Category Archives: Indie

The Utter Joy of Irregular Verbs: Tu Canción

It’s a beautiful thing when a songwriter chooses and places a word so perfectly that its shape becomes physical sensation in the mind of the listener.

In Tu Canción (Your Song) you don’t need to know what the word ‘siento‘ (si-yén-to) means. Its sound alone (about 35 seconds in) will make your heart dance. The sliding ‘s‘, the elastic ‘y‘ sound, the soft landing of the ‘n’ and the final, neat step sound of the ‘to‘: a collection of sounds perfectly placed to swing you into a romantic waltz. Thank heavens for Spanish Irregular Verbs:

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Nothing Like a Friend

When you sing in English, small words offer big opportunities. They can stretch and dance in song. Give them room; pay them attention.  Be ready for Russian doll words: tiny words that appear then reappear, nestled inside bigger, emotion-carrying words. Listen to tiny ‘in‘, working alone and within:

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Christine and the Queens: Making English Physical

When you read or imagine a word, you create a physical shape and a ‘feeling’ inside your mind. The form adapts and flows. Heart holds one shape in the mind of a surgeon in the operating theatre and quite another when she’s back home, reading a precious love letter.

Héloïse Letissier of Christine and the Queens brings the music and the words of her song Tilted into such clear physical focus that you would understand the meaning with the volume turned off:

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Skinny Love: watch my lips

All singing is choice. Choice carves sound. Watch Birdy singing Bon Iver’s Skinny Love and you’ll see her curving her lips inwards and letting them rest together on the m as she sings my, my, my, my, my. Her pause on the round body of the weighs down the flyaway y. It adds a layer of resigned melancholy to the word.

It’s a choice. Birdy doesn’t round her lips in the same way when she sings the other words that begin with in Skinny Lovemoment and morning Why pause on the m of my but not the of morning?

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Take Me Out, in Love and Despair

If you want to feel your brain dancing, listen to Franz Ferdinand’s Take Me Out. The lyrics give you opposite meanings for the same phrase and your brain begins to swerve between them. It’s the closest most of us get to being Schrödinger’s cat.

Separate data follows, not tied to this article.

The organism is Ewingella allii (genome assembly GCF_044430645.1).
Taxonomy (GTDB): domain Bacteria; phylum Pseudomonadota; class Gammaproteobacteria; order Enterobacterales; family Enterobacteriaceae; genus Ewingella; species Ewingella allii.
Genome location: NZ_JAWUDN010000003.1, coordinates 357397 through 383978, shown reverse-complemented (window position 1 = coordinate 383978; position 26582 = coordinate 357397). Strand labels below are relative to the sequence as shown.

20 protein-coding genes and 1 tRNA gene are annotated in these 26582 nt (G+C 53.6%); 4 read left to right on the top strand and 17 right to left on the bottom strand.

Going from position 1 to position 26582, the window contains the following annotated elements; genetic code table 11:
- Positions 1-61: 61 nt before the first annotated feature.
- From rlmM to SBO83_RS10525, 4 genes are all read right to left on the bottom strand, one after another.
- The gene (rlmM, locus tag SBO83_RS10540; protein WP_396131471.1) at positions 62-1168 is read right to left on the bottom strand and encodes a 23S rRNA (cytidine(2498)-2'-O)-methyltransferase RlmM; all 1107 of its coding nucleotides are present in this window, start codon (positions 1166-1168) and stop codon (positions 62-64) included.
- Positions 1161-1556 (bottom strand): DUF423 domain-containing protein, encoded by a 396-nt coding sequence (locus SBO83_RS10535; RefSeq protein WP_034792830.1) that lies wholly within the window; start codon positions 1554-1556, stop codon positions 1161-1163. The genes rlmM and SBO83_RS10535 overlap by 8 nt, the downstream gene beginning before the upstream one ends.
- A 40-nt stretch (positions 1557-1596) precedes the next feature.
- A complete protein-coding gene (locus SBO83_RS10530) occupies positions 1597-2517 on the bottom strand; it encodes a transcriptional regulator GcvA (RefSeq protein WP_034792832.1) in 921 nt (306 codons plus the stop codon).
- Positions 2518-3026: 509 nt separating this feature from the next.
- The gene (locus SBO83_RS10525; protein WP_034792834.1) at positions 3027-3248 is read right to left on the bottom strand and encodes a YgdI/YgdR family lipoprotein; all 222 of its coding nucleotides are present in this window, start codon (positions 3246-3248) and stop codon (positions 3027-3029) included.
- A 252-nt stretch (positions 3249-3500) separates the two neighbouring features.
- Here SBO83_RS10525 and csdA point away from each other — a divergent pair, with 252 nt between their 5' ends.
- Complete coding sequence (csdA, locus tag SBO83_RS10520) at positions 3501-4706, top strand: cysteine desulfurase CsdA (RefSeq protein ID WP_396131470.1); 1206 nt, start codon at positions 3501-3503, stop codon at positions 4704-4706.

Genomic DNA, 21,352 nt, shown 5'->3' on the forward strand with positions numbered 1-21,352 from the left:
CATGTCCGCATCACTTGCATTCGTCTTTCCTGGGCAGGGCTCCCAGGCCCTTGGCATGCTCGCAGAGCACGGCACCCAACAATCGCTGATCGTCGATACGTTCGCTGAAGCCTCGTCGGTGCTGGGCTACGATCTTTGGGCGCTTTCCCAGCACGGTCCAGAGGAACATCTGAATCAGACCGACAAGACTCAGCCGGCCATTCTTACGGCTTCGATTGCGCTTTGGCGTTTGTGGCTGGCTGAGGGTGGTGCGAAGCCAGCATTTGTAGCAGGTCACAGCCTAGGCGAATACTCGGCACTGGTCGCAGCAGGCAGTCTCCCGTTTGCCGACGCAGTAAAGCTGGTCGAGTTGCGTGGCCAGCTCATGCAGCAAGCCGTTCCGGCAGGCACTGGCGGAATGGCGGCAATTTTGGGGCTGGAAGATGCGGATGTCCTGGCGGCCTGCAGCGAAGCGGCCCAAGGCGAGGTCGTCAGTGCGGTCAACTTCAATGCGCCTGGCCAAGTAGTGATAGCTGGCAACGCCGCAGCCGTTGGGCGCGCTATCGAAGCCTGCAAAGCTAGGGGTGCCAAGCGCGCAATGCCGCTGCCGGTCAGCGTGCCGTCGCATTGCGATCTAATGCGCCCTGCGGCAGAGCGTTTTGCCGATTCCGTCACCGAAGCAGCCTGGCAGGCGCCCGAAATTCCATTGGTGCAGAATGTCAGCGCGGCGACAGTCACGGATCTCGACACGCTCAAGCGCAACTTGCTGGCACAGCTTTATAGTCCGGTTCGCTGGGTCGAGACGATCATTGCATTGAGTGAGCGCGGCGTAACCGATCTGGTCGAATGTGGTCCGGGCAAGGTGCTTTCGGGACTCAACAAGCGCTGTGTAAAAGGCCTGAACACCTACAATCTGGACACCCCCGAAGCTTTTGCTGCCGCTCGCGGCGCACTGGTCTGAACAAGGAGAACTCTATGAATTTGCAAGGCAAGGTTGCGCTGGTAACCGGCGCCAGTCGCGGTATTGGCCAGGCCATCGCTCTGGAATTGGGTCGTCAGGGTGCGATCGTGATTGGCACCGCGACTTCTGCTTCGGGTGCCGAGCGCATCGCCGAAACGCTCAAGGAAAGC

As soon as you know that the phrasal verb Take Me Out is the title of Franz Ferdinand’s song, your brain starts shuffling through all the possible meanings. You wait patiently for the singer, Alex Kapranos, to provide a clue and a context for you to choose the right one.

Franz Ferdinand are known for their surreal lyrics, so Take Me Out could be an unloved library book‘s monologue, or a dustbin feeling restless on collection day. All meanings are possible until Alex Kapranos makes things clear.

Alex plays you, like a cat with a ball of wool. He starts his song with words of love: ‘So if you’re lonely/You know I’m here waiting for you.’ 

“Aah,” thinks your brain. This time, for this song, take me out must mean, as the Cambridge Dictionary has it: ‘invite me somewhere to do something that you’ve planned and will pay for‘ in the sense of ‘take me out on a romantic date.’ Forget library books, dustbins or bank loans. Focus on romance.

Just as you relax into the ‘right’ meaning, Alex throws you a surprise. He sings: ‘I’m just a cross hair‘ and you feel your brain turning somersaults. Suddenly, in a love song, take me out also means ‘kill me or destroy me,’ just as sniperstake out‘ enemy soldiers.

As the song continues, you feel yourself swerving between the possible meanings of take me out. Each time Alex sings the phrase – and there are 7 times – you make your choice between love and death. You choose and you understand. Most times you hold both meanings in your head at once. Love and destruction.

One question – as Alex sings, do you ever hear him shout? Watch his face:

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